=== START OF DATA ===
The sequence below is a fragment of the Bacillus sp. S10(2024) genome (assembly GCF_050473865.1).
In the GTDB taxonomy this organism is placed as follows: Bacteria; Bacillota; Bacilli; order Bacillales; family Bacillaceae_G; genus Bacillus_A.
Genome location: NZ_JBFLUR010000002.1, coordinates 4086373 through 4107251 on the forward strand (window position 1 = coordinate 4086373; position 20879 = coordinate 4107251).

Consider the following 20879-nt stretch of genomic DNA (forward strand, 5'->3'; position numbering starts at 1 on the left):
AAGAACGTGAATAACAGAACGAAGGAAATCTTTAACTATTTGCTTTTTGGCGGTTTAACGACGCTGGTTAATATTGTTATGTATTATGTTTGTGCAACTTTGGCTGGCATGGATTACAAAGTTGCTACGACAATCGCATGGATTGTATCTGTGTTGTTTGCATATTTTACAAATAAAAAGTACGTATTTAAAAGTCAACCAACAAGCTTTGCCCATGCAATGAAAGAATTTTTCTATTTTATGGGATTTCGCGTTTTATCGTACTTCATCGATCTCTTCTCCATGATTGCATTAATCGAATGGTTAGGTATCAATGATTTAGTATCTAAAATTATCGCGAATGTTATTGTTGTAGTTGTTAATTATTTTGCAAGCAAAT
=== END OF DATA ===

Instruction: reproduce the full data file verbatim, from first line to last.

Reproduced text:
The sequence below is a fragment of the Bacillus sp. S10(2024) genome (assembly GCF_050473865.1).
In the GTDB taxonomy this organism is placed as follows: Bacteria; Bacillota; Bacilli; order Bacillales; family Bacillaceae_G; genus Bacillus_A.
Genome location: NZ_JBFLUR010000002.1, coordinates 4086373 through 4107251 on the forward strand (window position 1 = coordinate 4086373; position 20879 = coordinate 4107251).

Consider the following 20879-nt stretch of genomic DNA (forward strand, 5'->3'; position numbering starts at 1 on the left):
AAGAACGTGAATAACAGAACGAAGGAAATCTTTAACTATTTGCTTTTTGGCGGTTTAACGACGCTGGTTAATATTGTTATGTATTATGTTTGTGCAACTTTGGCTGGCATGGATTACAAAGTTGCTACGACAATCGCATGGATTGTATCTGTGTTGTTTGCATATTTTACAAATAAAAAGTACGTATTTAAAAGTCAACCAACAAGCTTTGCCCATGCAATGAAAGAATTTTTCTATTTTATGGGATTTCGCGTTTTATCGTACTTCATCGATCTCTTCTCCATGATTGCATTAATCGAATGGTTAGGTATCAATGATTTAGTATCTAAAATTATCGCGAATGTTATTGTTGTAGTTGTTAATTATTTTGCAAGCAAAT